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Why Did This Student Pay Off His Parking Fine In Thousands Of Pennies?

It took nearly four hours to count the coins.

File this one under people who have way too much time on their hands. University of North Carolina Charlotte student Stephen Coyle, 26, wasn't happy about a couple of on-campus parking tickets, so he decided to get back at the school in a very time-consuming way: by paying his fine entirely in pennies.

It's unclear exactly how many pennies were involved, but it took school employees a whopping three hours and 40 minutes to count them all. News reports say that Coyle got two on-campus parking violations, which added up to a $110 fine to be paid to the university, earlier this summer. However, Coyle wrote on his GoFundMe page -- we'll get to that in a sec -- that he received a higher $140 fine that he paid off with 14,000 pennies.

So was it 11,000 pennies or 14,000 pennies? MTV News has reached out to Coyle for comment and will update this story accordingly. Either way, that's a TON of copper.

Coyle decided to pay off the fine in this unusual way after he found out that not all of the proceeds from traffic violations go to the university itself. Instead, 80% of the funds collected are redistributed back into the North Carolina public school system. The university's website reads:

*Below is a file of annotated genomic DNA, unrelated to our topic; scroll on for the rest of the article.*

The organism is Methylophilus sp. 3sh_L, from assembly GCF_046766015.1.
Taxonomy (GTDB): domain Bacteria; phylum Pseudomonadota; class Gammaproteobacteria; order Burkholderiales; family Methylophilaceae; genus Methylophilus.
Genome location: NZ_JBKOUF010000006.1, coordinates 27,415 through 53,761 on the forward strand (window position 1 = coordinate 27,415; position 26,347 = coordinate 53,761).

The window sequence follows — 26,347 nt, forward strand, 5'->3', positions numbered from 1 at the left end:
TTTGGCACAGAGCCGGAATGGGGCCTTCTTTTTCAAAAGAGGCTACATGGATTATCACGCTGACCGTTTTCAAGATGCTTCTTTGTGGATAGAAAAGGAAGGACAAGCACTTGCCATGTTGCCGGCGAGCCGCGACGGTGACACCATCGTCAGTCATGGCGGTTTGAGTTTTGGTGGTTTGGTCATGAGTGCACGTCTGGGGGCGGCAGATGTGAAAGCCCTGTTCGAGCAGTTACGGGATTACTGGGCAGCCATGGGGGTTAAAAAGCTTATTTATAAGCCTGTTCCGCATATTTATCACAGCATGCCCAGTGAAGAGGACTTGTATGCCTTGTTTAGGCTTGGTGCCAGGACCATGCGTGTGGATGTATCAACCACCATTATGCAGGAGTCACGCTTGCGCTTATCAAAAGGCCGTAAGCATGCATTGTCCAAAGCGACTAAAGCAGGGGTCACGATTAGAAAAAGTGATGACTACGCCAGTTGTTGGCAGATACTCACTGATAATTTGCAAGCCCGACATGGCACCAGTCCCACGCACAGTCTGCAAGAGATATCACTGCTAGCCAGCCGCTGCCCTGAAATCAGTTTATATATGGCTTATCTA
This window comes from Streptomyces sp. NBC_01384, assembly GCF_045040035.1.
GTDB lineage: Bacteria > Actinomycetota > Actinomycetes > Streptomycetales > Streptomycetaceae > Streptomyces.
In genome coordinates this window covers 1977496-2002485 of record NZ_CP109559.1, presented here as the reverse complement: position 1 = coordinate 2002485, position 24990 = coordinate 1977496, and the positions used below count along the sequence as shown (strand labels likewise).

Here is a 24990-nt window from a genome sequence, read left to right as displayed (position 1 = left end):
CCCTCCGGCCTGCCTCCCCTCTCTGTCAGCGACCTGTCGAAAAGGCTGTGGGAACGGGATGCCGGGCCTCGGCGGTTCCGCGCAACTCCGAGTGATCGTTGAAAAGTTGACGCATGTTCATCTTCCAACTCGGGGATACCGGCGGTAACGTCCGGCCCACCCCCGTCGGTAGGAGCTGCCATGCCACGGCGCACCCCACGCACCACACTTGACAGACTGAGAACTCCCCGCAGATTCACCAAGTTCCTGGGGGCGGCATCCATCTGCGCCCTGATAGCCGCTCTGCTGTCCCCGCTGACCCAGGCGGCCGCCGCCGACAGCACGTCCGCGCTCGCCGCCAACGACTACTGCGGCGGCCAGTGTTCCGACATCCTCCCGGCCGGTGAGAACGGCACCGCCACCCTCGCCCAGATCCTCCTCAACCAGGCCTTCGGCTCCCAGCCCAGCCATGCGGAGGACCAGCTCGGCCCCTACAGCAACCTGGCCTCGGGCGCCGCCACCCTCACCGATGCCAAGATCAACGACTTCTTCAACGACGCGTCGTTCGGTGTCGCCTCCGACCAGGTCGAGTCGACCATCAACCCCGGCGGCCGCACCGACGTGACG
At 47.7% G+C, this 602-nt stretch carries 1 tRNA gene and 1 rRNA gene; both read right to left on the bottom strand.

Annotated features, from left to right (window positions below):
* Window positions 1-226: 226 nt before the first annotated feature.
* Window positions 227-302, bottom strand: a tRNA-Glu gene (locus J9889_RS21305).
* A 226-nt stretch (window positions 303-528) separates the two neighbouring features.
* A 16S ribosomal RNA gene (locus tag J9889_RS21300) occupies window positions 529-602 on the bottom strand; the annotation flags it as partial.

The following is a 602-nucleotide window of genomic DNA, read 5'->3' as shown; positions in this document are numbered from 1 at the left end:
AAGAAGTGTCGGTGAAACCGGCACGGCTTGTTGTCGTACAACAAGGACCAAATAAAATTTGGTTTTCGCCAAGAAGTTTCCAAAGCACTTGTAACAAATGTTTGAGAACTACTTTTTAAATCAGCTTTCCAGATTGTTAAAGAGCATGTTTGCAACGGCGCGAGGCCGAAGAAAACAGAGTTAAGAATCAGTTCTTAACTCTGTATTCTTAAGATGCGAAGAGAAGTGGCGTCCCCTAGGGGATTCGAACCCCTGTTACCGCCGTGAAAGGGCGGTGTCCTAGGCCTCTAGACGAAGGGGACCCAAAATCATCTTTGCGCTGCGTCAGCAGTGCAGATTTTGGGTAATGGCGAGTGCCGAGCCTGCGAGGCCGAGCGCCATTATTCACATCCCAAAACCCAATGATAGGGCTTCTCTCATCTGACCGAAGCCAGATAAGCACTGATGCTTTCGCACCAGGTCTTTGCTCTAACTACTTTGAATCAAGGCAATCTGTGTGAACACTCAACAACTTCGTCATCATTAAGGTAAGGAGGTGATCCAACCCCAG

"According to North Carolina law, the University is only allowed to retain 20% of the money collected from parking citations. The remaining 80% must be remitted to the state to support local public schools (elementary, middle and high schools). The 20% that UNC Charlotte is allowed to keep is earmarked to cover operating costs for parking enforcement."

In other words, when someone double parks and gets a ticket, a local elementary school benefits. That doesn't sound so bad, right? Coyle disagreed and decided to protest by paying his fines in coins.

"I started digging deeper of what the money was used for and 80% is redistributed to other schools instead of keeping it on campus," Coyle told ABC News. "That's what upset me, which led to paying with the pennies."

Coyle cites poor on-campus maintenance, like missing seats and ceiling tiles in lecture halls, and poorly funded student organizations as more deserving recipients of funds collected from on-campus citations. He started that GoFundMe to raise money for the school's Actuarial Science Club, of which he's treasurer.

He wrote on the crowdfunding site, "My biggest question is: if UNCC does not have the proper funding to keep up [its] own campus, why is the money leaving the school? We should reinvest these earnings into our own campus and student body, and not be treated as a revenue stream."

The campaign hasn't exactly been a smash success. So far, only six donors have participated to raise $45 of its $1,000 goal, which would go towards purchasing actuarial study manuals. Coyle has also received criticism on his Facebook page, titled "Let Them Count" in honor of the time it took school employees to count his coins.

As for the school's reaction? They aren't too pleased, judging from their statement to ABC News: "Regarding the student who paid his traffic fines in pennies, our understanding is that he paid in pennies to symbolize his dissatisfaction with a North Carolina constitutional mandate. That mandate requires that most of the money from such fines be remitted to the Office of State Budget Management to support public schools, rather than used on campus. The University appreciates the student’s interest and initiative in learning more about the functioning of government."

Whether any action will come from Coyle's protest is yet to be seen. Let's just hope Coyle never gets angry about paying his tuition.